Why you should care
Because the heart of darkness is so over.
“I’m one of those dead men who are still attached to life by their umbilical cords.” The speaker is six feet under, a corpse buried in the wrong way, whose mind is therefore occupied by the understandable attempt to get himself situated and at peace; he is “a dead man who couldn’t find his death.”
The writer of this character, who appears in the short story “The Dead Man’s Dream,” is Portuguese-speaking Mozambican author Mia Couto, who sure seems to like weird ghosts, the surreal, and using umbilical cords as a metaphor. It makes sense, coming from a working biologist who once trained to be a doctor. Couto is a polymath who not only sustains a lively scientific career but is also a former political activist once deeply involved in the fight for his country’s independence — and he’s one of Africa’s most celebrated novelists. And not just on the continent: His new releases sell as many as 90,000 copies in Portugal, estimates his editor Stephen Henighan, and he sells well even in countries like Mozambique and Angola, where readerships are small — and that’s not counting all the 23 languages he’s been translated into.
A finalist for this year’s Man Booker Prize whose work has also won the Neustadt International Prize for Literature, the Camões Prize for Portuguese-language literature and the Latin Union Prize, and has been short-listed for the Caine Prize for African Writing, 60-year-old Couto’s latest novel, Sleepwalking Land, was named by a panel of critics and academics as one of the 12 best African books of the 20th century.
Couto is an inventive writer with a habit of rebelliously creating his own syntaxes, blending Portuguese with a “rural African, animist outlook” (as his publisher says) and conjuring up magical realist frameworks — often to explain the political upheaval his country has lived through. And of course Couto himself lived through those times: A journalist during the wartime era, he paused med school to agitate for independence — as a propagandist for the rebels and a journalist editing the party newspaper. It was 1985, in the heat of the 15-year civil war, when Couto’s first book of poems was published. As the revolution advanced, he recalls, it “became something else,” and he lost his belief, he recounts matter-of-factly.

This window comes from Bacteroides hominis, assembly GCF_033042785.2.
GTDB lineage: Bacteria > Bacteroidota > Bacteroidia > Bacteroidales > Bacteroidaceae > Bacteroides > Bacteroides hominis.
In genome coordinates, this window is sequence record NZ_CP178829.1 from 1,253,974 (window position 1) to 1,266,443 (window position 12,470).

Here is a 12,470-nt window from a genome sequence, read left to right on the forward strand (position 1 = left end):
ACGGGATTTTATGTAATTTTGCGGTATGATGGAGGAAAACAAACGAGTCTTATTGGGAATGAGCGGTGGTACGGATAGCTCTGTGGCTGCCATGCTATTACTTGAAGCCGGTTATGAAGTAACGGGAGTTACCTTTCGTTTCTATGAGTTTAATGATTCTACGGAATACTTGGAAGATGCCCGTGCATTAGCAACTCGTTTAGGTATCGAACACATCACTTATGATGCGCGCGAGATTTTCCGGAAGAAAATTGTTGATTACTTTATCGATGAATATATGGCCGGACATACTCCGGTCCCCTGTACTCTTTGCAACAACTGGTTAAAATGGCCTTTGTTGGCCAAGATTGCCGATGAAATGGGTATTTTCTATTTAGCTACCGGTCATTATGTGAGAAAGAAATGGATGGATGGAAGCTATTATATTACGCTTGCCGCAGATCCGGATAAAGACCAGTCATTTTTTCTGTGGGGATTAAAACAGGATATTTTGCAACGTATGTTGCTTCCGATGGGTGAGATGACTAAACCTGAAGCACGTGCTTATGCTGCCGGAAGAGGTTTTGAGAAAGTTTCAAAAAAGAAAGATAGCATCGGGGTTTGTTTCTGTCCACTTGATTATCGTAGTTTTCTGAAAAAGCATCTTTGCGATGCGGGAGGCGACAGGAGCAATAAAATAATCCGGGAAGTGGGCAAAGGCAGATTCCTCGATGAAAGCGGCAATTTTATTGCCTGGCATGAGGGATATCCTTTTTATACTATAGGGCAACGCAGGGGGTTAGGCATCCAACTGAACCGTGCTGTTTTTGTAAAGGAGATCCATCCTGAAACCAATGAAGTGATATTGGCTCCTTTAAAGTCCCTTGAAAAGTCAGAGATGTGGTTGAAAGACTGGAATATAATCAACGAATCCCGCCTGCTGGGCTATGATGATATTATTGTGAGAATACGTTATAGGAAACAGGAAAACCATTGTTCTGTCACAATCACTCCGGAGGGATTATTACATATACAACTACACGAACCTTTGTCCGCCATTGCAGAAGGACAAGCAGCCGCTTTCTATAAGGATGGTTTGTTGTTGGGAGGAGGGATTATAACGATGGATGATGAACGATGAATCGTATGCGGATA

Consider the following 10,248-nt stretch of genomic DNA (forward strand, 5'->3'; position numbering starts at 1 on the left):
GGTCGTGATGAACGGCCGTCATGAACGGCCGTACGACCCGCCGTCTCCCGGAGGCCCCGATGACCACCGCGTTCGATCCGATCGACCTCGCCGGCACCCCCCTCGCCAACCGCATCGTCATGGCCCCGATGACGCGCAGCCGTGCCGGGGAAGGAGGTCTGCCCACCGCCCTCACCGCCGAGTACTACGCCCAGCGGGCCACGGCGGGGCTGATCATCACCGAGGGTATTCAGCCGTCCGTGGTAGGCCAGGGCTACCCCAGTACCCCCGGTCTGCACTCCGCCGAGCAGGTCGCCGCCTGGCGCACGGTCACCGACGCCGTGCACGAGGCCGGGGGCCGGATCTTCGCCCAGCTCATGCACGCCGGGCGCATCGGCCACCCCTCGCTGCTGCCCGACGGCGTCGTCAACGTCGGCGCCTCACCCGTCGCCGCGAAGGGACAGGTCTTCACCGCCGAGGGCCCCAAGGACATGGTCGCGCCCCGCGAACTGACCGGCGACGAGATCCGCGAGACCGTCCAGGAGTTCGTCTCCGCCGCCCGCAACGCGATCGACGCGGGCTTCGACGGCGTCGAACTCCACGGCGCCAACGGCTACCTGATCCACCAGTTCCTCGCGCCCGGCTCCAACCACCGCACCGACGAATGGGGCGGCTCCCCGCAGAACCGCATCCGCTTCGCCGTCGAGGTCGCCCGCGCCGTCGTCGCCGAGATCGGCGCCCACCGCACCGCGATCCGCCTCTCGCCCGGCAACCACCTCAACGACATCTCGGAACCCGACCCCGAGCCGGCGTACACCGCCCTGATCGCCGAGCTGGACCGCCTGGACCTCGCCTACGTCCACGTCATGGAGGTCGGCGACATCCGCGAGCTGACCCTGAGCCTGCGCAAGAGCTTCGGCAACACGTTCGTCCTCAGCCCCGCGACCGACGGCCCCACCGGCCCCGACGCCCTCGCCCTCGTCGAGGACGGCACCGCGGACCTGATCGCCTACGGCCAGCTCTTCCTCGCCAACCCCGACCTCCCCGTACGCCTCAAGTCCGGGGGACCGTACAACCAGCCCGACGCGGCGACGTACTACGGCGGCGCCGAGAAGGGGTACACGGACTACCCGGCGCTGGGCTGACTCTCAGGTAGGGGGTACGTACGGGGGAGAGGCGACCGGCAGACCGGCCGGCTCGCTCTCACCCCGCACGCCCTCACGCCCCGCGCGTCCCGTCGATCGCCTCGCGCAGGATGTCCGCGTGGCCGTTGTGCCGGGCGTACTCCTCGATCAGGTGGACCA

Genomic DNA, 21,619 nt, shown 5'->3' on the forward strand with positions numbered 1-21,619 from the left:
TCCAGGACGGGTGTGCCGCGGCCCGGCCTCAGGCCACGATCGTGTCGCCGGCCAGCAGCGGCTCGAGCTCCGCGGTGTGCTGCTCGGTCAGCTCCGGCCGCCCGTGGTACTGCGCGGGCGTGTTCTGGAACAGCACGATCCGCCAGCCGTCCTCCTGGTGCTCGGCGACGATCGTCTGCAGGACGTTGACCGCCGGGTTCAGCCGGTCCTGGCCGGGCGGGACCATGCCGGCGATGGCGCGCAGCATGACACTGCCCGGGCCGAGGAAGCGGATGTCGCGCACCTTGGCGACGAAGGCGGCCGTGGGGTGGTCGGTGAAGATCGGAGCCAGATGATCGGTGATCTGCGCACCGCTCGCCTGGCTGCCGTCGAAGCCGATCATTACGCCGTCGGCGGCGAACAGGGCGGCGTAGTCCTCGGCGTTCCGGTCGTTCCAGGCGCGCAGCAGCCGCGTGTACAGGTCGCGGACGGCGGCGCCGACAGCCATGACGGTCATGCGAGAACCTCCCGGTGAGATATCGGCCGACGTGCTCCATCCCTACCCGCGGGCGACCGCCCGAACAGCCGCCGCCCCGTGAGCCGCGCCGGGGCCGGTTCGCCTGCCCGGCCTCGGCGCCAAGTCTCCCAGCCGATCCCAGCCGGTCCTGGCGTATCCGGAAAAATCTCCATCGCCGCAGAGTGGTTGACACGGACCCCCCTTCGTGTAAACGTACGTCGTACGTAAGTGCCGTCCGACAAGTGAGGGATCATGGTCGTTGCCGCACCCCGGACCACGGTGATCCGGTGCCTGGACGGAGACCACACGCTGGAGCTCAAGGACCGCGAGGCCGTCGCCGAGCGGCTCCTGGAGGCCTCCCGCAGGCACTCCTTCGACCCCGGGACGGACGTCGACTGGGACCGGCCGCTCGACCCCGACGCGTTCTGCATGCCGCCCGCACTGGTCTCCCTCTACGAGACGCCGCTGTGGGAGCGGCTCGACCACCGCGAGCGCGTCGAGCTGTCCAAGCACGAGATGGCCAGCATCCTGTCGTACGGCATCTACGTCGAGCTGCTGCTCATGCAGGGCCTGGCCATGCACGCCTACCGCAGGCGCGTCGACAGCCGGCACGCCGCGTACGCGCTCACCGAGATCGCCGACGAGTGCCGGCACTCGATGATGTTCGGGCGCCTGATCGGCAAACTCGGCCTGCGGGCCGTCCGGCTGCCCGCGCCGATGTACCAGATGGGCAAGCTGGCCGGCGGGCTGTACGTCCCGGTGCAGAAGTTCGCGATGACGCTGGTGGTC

Excerpted from Pensativities, published by Biblioasis:
Deep down, the city and I shared the same condition: we were both creatures of the frontier. I am Mozambican, the son of Portuguese immigrants, I was born at the height of the colonial system, fought for Independence, lived through radical changes from socialism to capitalism, from revolution to the civil war. I was born at a pivotal time, between a world that was nascent and another that was dying. Between a nation that never was and another that is coming to be. The city is an umbilical cord that we create after we have been born.
Today, though, Couto chats with us from the nation’s capital of Maputo, his longtime home. The country is far from those wartime days, with a new, wealthy class, benefiting in part from a boom in coal mining. Couto speaks English with a slight accent, occasionally apologizing for his sentence construction. (He doesn’t need to.) He’s a perfectionist, sometimes pausing to loop back on a previous statement when he decides to avail himself of a better word choice. He’s distinguished-looking, with rimless spectacles and a mildly groomed beard. After a decade in journalism, he headed back into science — because in biology “there’s a narrative … Biology has taught us the most fantastic story: of life’s creation and life’s development.” He’s an environmental consultant by day and writes, if you believe him, all the time, constantly taking notes, particularly when traveling through forests and fields for work.